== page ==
Dalley: U Students Should Better Utilize Their Public Transit Passes

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Dalley: U Students Should Better Utilize Their Public Transit Passes

UTA TRAX light rail at the U's stadium stop | Chronicle archives

UTA TRAX light rail at the U's stadium stop | Chronicle archives

UTA TRAX light rail at the U's stadium stop | Chronicle archives

UTA TRAX light rail at the U's stadium stop | Chronicle archives

By Nathan Dalley

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On any given morning during the school year, a mass of University of Utah students and faculty step onto public transportation. In fact, around one-third of faculty and students ride public transit to campus every day. UTA and the U have worked as a partnership before the first TRAX line even started running in 1999. They joined together to provide new ways for the university to mitigate the ever-increasing traffic on and around campus. This partnership with UTA has provided solutions that are efficient and economic, with TRAX and multiple busses stopping at different parts of the campus every day. Taking public transit has many benefits, such as reducing one’s carbon footprint, saving money and being able to use time more efficiently. UTA passes are one of the many benefits of being a student or faculty member at the U, and these passes are an excellent resource for everyone concerned about their environmental impact.

Utah is known to have the worst air quality out of any state in the country. According to the American Lung Association’s 2018 “State of the Air” report, Salt Lake City was one of the three Utah cities specifically mentioned for the poor air quality caused by its high amounts of ozone and particle pollution. While there are many ways for us to combat Salt Lake’s poor air quality, taking public transit is an extremely accessible option for U students.

Transportation accounts for 29% of all greenhouse emissions in the U.S. It has been shown that taking public transportation reduces emissions by over 30% for buses, 62% for light rail trains (like the FrontRunner) and 76% for heavy rail transit, like subways and metros. On December 22, 2018, UTA held a Free Fare Friday, allowing riders to hop on without being required to purchase a ticket. On that day there were 17,560 fewer cars on the roadway and a 23% increase in ridership on UTA. The transit services of that day prevented three tons of pollutants and 200 tons of greenhouse gases from being released into the atmosphere.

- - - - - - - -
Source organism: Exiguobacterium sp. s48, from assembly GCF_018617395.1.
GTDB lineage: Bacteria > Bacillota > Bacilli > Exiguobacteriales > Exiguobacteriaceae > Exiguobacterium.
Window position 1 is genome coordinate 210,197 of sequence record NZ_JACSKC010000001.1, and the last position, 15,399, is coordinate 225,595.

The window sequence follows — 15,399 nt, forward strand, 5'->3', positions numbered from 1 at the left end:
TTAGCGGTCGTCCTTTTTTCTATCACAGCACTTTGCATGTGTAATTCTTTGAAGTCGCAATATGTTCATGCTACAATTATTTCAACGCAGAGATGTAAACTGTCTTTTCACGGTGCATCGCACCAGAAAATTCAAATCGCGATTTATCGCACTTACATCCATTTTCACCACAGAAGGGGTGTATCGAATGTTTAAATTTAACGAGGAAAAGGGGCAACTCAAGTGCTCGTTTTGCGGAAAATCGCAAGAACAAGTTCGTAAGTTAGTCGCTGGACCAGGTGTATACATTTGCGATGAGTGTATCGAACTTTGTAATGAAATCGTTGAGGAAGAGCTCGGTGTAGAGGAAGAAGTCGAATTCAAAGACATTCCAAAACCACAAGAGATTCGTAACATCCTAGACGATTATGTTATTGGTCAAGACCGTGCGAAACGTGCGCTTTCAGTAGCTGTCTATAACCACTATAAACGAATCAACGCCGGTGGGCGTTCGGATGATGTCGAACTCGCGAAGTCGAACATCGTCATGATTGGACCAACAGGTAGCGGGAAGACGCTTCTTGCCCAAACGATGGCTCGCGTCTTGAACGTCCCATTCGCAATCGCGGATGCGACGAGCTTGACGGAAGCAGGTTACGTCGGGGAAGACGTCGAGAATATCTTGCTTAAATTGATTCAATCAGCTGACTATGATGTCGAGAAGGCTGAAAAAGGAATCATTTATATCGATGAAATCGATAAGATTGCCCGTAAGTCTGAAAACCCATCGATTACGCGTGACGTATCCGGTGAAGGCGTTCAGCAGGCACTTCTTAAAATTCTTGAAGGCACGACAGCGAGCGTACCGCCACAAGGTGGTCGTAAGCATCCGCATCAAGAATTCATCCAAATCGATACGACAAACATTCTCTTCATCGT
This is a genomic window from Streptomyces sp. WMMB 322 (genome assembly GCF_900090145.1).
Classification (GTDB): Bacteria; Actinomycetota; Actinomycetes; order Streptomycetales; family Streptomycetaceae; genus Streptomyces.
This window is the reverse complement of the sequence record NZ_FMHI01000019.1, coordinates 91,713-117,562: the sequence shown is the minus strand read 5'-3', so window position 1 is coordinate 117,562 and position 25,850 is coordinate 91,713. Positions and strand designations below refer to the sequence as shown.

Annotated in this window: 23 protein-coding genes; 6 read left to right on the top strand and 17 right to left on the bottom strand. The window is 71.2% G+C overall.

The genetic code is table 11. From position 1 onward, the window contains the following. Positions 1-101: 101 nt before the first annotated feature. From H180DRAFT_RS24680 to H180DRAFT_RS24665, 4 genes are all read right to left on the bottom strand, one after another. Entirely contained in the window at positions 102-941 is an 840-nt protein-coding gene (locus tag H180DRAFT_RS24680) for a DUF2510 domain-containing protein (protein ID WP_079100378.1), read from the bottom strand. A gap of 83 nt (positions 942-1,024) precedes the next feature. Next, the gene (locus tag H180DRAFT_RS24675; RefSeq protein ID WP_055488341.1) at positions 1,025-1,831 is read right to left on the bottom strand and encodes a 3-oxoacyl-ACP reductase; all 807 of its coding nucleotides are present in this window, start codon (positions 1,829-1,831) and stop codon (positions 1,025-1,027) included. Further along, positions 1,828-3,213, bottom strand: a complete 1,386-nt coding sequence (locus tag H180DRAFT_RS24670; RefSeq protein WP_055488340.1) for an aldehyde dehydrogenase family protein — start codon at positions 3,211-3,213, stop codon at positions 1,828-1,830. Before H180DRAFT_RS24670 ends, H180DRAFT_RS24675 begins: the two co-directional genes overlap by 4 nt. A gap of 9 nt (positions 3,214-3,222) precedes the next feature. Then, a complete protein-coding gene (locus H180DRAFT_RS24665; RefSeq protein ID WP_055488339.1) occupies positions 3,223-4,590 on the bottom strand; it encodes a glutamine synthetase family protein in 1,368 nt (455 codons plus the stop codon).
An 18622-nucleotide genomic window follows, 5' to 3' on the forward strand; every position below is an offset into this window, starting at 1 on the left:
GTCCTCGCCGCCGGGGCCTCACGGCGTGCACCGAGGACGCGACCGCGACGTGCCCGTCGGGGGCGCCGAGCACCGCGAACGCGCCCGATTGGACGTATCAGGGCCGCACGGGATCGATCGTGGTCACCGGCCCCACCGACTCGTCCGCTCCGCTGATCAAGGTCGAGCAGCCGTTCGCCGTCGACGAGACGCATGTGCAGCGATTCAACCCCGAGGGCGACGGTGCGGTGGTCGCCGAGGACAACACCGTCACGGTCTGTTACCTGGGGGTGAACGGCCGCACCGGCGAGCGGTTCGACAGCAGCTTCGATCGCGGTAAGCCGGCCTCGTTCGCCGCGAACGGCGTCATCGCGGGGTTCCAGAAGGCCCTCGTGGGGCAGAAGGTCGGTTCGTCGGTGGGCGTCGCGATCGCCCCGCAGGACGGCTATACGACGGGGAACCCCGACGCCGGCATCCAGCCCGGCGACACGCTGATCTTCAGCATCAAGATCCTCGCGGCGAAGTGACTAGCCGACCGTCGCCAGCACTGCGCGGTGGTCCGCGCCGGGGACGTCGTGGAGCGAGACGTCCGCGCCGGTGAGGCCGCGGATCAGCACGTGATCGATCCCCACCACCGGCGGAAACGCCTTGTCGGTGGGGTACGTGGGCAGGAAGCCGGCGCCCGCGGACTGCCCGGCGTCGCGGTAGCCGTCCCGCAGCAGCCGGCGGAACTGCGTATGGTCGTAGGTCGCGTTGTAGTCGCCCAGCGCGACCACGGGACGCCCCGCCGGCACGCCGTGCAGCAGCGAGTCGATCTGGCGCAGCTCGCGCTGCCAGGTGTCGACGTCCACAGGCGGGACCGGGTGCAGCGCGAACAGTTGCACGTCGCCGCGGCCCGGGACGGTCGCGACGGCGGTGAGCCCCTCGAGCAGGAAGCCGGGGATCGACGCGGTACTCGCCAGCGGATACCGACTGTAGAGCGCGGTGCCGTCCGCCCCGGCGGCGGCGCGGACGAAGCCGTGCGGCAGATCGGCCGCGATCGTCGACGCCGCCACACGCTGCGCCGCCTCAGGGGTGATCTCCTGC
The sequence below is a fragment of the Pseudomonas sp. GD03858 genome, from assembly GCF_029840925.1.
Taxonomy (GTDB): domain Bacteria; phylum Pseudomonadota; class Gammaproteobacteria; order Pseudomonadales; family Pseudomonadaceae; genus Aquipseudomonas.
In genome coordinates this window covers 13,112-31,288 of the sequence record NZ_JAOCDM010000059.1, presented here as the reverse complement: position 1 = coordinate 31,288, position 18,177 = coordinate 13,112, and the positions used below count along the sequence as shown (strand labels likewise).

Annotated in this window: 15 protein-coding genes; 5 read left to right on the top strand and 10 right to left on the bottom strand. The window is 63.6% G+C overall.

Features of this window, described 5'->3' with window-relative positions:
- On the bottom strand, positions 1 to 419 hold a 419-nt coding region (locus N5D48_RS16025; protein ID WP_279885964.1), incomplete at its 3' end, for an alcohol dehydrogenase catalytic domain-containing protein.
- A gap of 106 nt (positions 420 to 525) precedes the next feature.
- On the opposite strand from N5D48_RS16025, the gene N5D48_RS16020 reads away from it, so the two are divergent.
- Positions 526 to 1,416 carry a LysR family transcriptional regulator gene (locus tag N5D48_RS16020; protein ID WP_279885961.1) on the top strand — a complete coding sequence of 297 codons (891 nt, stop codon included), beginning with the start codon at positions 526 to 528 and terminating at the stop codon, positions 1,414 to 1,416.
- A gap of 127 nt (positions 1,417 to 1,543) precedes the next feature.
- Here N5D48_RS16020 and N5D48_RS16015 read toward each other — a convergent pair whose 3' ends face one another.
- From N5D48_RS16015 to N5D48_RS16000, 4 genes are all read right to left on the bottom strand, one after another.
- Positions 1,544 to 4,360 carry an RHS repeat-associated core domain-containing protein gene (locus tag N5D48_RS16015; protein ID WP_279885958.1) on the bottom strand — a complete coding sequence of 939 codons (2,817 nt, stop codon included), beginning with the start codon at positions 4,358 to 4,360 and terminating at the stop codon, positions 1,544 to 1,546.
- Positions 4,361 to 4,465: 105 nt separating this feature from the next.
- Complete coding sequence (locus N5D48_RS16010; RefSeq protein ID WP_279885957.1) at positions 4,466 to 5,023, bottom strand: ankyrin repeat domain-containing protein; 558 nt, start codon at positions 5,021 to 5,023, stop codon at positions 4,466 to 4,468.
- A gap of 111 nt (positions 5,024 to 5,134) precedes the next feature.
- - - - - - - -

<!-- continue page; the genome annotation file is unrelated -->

Taking public transit has a positive environmental impact, but it can also help students with their wallet. When we take public transit, we are able to save gas money while spending time more efficiently on things that we enjoy instead of being stuck in traffic. According to the American Public Transportation Association, we can save an average of $10,160 per year just by taking transit instead of driving. Based off of data gathered from larger cities, we also know that high-density cities with public transportation options are more economically productive than those that do not.

Investing in good public transit systems helps cities spend less on construction and road maintenance, and they are able to make better use of the land. As a commuter student myself, I spend the two hours that it would take me to drive to the U by working on school work or doing other things I enjoy. I am able put this time to better use than dealing with construction, navigating slow-moving traffic and staring at the road. 

If U students would use their UTA pass, they would be able to ride to campus with ease while positively affecting the environment, saving money and boosting time management. On top of these clear benefits, public transit authorities might be more able to improve services by gathering additional data and funding if more people choose public transportation. As students, all of these benefits come to us for only $58.35 in student fees. What have you got to lose by switching to public transit?

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@ndillydalley